Moral Standards vs. Non-Moral Standards

Moral Standards vs. Non-Moral Standards
Copyright 2013 by Jensen DG. Mañebog
Morality may refer to the standards that a person or a group has about what is right and wrong, or good and evil. Accordingly, moral standards are those concerned with or relating to human behavior, especially the distinction between good and bad (or right and wrong) behavior.
Moral standards involve the rules people have about the kinds of actions they believe are morally right and wrong, as well as the values they place on the kinds of objects they believe are morally good and morally bad. Some ethicists equate moral standards with moral values and moral principles.
Non-moral standards refer to rules that are unrelated to moral or ethical considerations. Either these standards are not necessarily linked to morality or by nature lack ethical sense. Basic examples of non-moral standards include rules of etiquette, fashion standards, rules in games, and various house rules.
Technically, religious rules, some traditions, and legal statutes (i.e. laws and ordinances) are non-moral principles, though they can be ethically relevant depending on some factors and contexts.
The following six (6) characteristics of moral standards further differentiate them from non-moral standards:
a. Moral standards involve serious wrongs or significant benefits.
Moral standards deal with matters which can seriously impact, that is, injure or benefit human beings. It is not the case with many non-moral standards. For instance, following or violating some basketball rules may matter in basketball games but does not necessarily affect one’s life or wellbeing.
b. Moral standards ought to be preferred to other values.
Moral standards have overriding character or hegemonic authority. If a moral standard states that a person has the moral obligation to do something, then he/she is supposed to do that even if it conflicts with other non-moral standards, and even with self-interest.
Moral standards are not the only rules or principles in society, but they take precedence over other considerations, including aesthetic, prudential, and even legal ones. A person may be aesthetically justified in leaving behind his family in order to devote his life to painting, but morally, all things considered, he/she probably was not justified. It may be prudent to lie to save one’s dignity, but it probably is morally wrong to do so. When a particular law becomes seriously immoral, it may be people’s moral duty to exercise civil disobedience.
There is a general moral duty to obey the law, but there may come a time when the injustice of an evil law is unbearable and thus calls for illegal but moral noncooperation (such as the antebellum laws calling for citizens to return slaves to their owners).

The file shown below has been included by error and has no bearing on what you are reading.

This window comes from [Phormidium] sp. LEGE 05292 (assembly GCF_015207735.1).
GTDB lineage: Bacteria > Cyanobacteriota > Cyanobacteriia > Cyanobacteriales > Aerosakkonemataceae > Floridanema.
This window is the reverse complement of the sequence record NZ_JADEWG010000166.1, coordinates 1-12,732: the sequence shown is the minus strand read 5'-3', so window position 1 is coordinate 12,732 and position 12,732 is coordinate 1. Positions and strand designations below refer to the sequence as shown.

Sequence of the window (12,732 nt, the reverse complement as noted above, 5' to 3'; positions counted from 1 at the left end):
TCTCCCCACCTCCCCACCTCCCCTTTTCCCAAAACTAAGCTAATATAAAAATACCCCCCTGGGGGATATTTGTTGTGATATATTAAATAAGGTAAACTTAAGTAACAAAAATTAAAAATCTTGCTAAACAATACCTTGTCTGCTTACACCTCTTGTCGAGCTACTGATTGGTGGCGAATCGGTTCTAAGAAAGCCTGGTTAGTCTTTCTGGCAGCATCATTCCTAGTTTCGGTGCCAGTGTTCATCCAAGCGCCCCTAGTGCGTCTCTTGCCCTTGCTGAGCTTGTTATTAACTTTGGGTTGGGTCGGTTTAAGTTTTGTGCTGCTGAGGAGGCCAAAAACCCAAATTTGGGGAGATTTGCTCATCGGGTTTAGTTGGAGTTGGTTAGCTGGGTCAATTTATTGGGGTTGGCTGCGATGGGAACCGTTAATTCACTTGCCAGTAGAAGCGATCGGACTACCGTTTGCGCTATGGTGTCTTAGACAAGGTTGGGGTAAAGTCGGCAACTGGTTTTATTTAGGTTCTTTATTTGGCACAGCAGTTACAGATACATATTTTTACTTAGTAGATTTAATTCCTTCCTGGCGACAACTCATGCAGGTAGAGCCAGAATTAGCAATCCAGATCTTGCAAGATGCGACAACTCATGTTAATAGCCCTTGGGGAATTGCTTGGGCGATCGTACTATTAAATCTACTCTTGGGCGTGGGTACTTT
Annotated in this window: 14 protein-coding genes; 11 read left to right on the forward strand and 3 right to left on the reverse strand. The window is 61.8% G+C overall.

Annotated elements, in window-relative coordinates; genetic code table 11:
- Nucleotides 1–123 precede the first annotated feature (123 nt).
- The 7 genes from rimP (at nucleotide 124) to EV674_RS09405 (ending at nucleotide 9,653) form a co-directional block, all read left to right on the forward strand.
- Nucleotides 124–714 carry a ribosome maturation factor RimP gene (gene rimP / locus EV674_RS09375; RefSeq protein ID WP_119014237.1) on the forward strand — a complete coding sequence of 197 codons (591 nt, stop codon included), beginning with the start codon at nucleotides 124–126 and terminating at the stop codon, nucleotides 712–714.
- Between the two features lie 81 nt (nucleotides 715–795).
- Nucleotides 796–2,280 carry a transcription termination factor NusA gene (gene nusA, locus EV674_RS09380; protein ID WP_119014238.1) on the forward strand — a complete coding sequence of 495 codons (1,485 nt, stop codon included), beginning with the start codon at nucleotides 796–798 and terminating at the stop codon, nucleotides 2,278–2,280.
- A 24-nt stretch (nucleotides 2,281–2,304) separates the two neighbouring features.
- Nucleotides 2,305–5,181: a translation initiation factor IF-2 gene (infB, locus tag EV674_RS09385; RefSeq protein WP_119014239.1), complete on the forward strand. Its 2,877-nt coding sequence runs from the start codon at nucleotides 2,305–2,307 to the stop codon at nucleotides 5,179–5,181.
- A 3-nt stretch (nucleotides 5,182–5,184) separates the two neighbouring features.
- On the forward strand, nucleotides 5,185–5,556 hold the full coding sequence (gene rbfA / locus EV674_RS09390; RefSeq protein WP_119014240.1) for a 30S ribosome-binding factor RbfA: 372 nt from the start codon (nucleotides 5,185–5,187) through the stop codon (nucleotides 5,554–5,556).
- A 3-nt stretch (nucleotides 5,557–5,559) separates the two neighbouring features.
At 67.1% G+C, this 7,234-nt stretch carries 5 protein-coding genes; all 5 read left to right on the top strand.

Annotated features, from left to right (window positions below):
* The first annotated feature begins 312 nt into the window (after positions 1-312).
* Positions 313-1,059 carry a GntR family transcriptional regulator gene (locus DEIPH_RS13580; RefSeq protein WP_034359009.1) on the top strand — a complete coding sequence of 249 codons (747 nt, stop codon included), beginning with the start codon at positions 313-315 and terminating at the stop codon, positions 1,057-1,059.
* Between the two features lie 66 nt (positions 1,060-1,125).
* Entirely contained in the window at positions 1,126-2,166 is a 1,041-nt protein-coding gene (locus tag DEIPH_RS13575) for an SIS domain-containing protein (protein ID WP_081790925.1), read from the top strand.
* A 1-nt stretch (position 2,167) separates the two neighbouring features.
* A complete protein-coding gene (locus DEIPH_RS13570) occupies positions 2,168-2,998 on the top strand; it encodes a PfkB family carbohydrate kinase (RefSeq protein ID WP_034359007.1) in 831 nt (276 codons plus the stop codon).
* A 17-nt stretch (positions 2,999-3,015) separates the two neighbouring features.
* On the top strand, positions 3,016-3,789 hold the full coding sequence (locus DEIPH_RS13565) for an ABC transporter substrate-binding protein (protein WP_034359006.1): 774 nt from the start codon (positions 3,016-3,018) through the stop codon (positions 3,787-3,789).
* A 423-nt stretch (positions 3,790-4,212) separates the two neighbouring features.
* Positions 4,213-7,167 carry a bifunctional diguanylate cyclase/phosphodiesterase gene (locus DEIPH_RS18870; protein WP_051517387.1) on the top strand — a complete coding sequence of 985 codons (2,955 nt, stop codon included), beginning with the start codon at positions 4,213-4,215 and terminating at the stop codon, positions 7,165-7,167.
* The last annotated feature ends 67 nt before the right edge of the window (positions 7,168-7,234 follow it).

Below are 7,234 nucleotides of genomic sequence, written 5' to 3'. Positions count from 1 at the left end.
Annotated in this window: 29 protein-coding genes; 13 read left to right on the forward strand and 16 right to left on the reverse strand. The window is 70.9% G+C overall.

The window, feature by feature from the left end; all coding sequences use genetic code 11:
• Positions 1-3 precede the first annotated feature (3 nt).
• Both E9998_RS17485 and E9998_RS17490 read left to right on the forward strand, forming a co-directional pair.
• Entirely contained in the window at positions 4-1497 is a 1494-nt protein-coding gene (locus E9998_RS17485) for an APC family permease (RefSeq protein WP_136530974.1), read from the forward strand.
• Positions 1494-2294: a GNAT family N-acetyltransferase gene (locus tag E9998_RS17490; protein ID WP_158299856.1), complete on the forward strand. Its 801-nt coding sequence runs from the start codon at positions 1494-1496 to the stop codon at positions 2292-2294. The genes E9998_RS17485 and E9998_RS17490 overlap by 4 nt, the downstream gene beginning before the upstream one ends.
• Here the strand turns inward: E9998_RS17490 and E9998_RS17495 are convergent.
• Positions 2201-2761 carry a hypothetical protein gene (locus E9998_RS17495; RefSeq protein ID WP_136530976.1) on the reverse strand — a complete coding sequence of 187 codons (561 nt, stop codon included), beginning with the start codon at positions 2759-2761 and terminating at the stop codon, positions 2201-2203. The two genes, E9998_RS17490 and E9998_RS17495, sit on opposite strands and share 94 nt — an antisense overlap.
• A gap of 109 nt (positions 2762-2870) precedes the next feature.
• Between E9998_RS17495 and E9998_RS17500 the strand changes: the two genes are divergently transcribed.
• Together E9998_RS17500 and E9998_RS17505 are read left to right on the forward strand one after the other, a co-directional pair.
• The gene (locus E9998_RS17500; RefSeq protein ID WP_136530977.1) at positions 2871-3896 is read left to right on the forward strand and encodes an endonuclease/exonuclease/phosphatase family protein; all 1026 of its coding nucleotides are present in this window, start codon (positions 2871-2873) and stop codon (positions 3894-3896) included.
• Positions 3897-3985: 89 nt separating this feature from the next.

c. Moral standards are not established by authority figures.
Moral standards are not invented, formed, or generated by authoritative bodies or persons such as nations’ legislative bodies. Ideally instead, these values ought to be considered in the process of making laws. In principle therefore, moral standards cannot be changed nor nullified by the decisions of particular authoritative body. One thing about these standards, nonetheless, is that its validity lies on the soundness or adequacy of the reasons that are considered to support and justify them.
d. Moral standards have the trait of universalizability.
Simply put, it means that everyone should live up to moral standards. To be more accurate, however, it entails that moral principles must apply to all who are in the relevantly similar situation. If one judges that act A is morally right for a certain person P, then it is morally right for anybody relevantly similar to P.
This characteristic is exemplified in the Gold Rule, “Do unto others what you would them do unto you (if you were in their shoes)” and in the formal Principle of Justice, “It cannot be right for A to treat B in a manner in which it would be wrong for B to treat A, merely on the ground that they are two different individuals, and without there being any difference  between the natures or circumstances of the two which can be stated as a reasonable ground for difference of treatment.” Universalizability is an extension of the principle of consistency, that is, one ought to be consistent about one’s value judgments.
e. Moral standards are based on impartial considerations.
Moral standard does not evaluate standards on the basis of the interests of a certain person or group, but one that goes beyond personal interests to a universal standpoint in which each person’s interests are impartially counted as equal.
Impartiality is usually depicted as being free of bias or prejudice. Impartiality in morality requires that we give equal and/or adequate consideration to the interests of all concerned parties.
f. Moral standards are associated with special emotions and vocabulary.
Prescriptivity indicates the practical or action-guiding nature of moral standards. These moral standards are generally put forth as injunction or imperatives (such as, ‘Do not kill,’ ‘Do no unnecessary harm,’ and ‘Love your neighbor’). These principles are proposed for use, to advise, and to influence to action. Retroactively, this feature is used to evaluate behavior, to assign praise and blame, and to produce feelings of satisfaction or of guilt.
If a person violates a moral standard by telling a lie even to fulfill a special purpose, it is not surprising if he/she starts feeling guilty or being ashamed of his behavior afterwards. On the contrary, no much guilt is felt if one goes against the current fashion trend (e.g. refusing to wear tattered jeans). (Copyright 2013 by Jensen DG. Mañebog)


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